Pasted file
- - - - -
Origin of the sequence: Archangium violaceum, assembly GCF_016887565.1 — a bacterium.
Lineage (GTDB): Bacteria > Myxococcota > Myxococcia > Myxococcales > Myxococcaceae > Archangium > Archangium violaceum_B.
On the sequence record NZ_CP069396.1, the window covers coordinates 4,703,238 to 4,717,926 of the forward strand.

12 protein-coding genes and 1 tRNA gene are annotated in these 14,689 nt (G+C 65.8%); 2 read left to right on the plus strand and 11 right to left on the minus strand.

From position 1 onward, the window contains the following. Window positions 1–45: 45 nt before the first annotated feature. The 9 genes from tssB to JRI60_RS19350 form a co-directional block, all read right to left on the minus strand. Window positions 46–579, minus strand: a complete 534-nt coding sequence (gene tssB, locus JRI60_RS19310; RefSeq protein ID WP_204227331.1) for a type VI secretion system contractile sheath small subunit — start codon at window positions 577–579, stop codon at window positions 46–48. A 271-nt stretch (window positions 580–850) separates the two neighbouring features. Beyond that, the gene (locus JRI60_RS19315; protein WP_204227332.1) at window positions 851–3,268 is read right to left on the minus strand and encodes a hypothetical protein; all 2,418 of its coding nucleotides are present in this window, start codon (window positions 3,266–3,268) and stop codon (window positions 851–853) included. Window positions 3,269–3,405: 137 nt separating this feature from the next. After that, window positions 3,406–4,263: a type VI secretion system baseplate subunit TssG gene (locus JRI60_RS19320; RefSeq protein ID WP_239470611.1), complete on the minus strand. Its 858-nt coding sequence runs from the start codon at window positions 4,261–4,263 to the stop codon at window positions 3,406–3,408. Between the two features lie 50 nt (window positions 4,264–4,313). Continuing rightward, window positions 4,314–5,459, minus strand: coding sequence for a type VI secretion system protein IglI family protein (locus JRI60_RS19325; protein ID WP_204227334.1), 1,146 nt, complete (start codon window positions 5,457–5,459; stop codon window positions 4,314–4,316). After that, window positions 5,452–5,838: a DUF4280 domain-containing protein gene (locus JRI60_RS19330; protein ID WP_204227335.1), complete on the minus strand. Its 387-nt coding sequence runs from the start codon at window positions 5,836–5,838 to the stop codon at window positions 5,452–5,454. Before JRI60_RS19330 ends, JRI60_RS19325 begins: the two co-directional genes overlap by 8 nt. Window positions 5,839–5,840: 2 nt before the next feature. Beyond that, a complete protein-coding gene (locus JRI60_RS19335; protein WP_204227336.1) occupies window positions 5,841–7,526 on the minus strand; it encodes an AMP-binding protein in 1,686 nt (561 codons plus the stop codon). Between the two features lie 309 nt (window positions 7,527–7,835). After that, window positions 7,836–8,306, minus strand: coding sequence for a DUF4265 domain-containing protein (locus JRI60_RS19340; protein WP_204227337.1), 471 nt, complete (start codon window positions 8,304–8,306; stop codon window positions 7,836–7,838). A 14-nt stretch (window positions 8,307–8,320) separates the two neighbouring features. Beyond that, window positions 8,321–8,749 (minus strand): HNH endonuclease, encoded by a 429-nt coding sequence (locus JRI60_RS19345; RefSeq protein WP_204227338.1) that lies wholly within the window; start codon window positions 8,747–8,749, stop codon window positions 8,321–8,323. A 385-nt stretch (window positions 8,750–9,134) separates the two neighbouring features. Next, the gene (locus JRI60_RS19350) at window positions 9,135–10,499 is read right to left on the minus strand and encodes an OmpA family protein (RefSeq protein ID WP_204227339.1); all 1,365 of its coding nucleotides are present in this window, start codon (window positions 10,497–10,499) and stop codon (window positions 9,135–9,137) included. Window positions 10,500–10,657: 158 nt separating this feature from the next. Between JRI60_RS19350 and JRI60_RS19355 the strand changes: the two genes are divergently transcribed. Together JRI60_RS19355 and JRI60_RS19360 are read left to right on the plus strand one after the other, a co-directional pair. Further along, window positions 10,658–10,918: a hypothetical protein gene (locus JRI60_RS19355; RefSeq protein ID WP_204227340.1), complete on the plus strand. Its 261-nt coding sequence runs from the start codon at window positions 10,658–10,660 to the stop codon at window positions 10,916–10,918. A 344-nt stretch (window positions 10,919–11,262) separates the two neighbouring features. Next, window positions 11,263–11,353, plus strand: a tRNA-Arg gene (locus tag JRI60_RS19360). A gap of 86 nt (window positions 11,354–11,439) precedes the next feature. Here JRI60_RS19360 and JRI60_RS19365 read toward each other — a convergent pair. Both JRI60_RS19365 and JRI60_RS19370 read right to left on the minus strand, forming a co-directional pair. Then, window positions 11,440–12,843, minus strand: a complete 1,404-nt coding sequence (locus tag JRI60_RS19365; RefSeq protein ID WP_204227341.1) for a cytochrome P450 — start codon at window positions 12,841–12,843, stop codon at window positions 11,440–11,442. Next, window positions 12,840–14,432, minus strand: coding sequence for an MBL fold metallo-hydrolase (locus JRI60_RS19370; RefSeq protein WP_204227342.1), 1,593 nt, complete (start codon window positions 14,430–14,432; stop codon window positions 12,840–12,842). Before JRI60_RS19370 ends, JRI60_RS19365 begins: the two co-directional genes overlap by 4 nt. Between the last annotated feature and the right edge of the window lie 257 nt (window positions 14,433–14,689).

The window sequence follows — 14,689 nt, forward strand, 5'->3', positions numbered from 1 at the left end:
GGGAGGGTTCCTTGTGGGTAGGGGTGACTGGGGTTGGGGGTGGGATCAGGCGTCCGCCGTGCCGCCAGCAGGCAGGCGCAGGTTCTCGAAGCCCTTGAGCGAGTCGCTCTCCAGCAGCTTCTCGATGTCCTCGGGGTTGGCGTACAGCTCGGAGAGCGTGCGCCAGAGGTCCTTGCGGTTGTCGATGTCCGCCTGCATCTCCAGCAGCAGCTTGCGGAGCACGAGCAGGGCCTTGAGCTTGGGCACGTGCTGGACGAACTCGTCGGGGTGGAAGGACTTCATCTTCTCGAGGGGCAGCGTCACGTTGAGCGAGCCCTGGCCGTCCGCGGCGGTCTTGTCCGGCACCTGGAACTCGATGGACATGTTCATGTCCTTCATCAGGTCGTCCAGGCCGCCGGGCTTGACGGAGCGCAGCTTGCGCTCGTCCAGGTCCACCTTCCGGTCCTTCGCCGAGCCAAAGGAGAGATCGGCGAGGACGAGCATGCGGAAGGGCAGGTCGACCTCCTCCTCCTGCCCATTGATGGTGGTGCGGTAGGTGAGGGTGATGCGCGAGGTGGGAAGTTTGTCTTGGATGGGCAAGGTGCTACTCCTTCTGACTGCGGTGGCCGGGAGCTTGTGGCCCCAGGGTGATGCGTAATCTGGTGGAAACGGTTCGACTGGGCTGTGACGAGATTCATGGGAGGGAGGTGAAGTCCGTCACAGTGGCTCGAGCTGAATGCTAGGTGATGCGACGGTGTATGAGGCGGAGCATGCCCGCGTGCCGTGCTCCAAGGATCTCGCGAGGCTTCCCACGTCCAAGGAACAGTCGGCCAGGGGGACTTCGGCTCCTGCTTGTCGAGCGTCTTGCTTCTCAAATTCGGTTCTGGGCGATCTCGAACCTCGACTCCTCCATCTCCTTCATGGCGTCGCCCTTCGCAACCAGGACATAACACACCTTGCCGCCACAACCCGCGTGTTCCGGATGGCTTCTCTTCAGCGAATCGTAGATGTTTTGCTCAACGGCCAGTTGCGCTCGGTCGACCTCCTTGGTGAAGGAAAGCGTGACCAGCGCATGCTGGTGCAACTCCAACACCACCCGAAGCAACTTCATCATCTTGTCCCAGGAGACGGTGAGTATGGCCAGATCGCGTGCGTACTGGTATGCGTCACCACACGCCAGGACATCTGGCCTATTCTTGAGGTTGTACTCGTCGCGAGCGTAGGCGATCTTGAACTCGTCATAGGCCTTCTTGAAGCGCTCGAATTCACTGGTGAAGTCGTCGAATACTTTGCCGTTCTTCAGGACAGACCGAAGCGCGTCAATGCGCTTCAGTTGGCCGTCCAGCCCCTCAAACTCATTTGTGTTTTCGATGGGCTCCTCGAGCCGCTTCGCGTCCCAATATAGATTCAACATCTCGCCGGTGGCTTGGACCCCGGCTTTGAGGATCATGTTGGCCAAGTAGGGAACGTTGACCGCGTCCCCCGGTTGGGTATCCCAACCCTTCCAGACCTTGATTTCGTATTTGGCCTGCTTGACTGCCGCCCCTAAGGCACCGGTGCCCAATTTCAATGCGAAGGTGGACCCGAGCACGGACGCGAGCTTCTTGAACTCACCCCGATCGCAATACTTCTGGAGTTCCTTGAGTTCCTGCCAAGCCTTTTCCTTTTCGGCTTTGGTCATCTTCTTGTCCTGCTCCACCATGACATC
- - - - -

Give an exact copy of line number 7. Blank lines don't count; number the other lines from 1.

GGGAGGGTTCCTTGTGGGTAGGGGTGACTGGGGTTGGGGGTGGGATCAGGCGTCCGCCGTGCCGCCAGCAGGCAGGCGCAGGTTCTCGAAGCCCTTGAGCGAGTCGCTCTCCAGCAGCTTCTCGATGTCCTCGGGGTTGGCGTACAGCTCGGAGAGCGTGCGCCAGAGGTCCTTGCGGTTGTCGATGTCCGCCTGCATCTCCAGCAGCAGCTTGCGGAGCACGAGCAGGGCCTTGAGCTTGGGCACGTGCTGGACGAACTCGTCGGGGTGGAAGGACTTCATCTTCTCGAGGGGCAGCGTCACGTTGAGCGAGCCCTGGCCGTCCGCGGCGGTCTTGTCCGGCACCTGGAACTCGATGGACATGTTCATGTCCTTCATCAGGTCGTCCAGGCCGCCGGGCTTGACGGAGCGCAGCTTGCGCTCGTCCAGGTCCACCTTCCGGTCCTTCGCCGAGCCAAAGGAGAGATCGGCGAGGACGAGCATGCGGAAGGGCAGGTCGACCTCCTCCTCCTGCCCATTGATGGTGGTGCGGTAGGTGAGGGTGATGCGCGAGGTGGGAAGTTTGTCTTGGATGGGCAAGGTGCTACTCCTTCTGACTGCGGTGGCCGGGAGCTTGTGGCCCCAGGGTGATGCGTAATCTGGTGGAAACGGTTCGACTGGGCTGTGACGAGATTCATGGGAGGGAGGTGAAGTCCGTCACAGTGGCTCGAGCTGAATGCTAGGTGATGCGACGGTGTATGAGGCGGAGCATGCCCGCGTGCCGTGCTCCAAGGATCTCGCGAGGCTTCCCACGTCCAAGGAACAGTCGGCCAGGGGGACTTCGGCTCCTGCTTGTCGAGCGTCTTGCTTCTCAAATTCGGTTCTGGGCGATCTCGAACCTCGACTCCTCCATCTCCTTCATGGCGTCGCCCTTCGCAACCAGGACATAACACACCTTGCCGCCACAACCCGCGTGTTCCGGATGGCTTCTCTTCAGCGAATCGTAGATGTTTTGCTCAACGGCCAGTTGCGCTCGGTCGACCTCCTTGGTGAAGGAAAGCGTGACCAGCGCATGCTGGTGCAACTCCAACACCACCCGAAGCAACTTCATCATCTTGTCCCAGGAGACGGTGAGTATGGCCAGATCGCGTGCGTACTGGTATGCGTCACCACACGCCAGGACATCTGGCCTATTCTTGAGGTTGTACTCGTCGCGAGCGTAGGCGATCTTGAACTCGTCATAGGCCTTCTTGAAGCGCTCGAATTCACTGGTGAAGTCGTCGAATACTTTGCCGTTCTTCAGGACAGACCGAAGCGCGTCAATGCGCTTCAGTTGGCCGTCCAGCCCCTCAAACTCATTTGTGTTTTCGATGGGCTCCTCGAGCCGCTTCGCGTCCCAATATAGATTCAACATCTCGCCGGTGGCTTGGACCCCGGCTTTGAGGATCATGTTGGCCAAGTAGGGAACGTTGACCGCGTCCCCCGGTTGGGTATCCCAACCCTTCCAGACCTTGATTTCGTATTTGGCCTGCTTGACTGCCGCCCCTAAGGCACCGGTGCCCAATTTCAATGCGAAGGTGGACCCGAGCACGGACGCGAGCTTCTTGAACTCACCCCGATCGCAATACTTCTGGAGTTCCTTGAGTTCCTGCCAAGCCTTTTCCTTTTCGGCTTTGGTCATCTTCTTGTCCTGCTCCACCATGACATC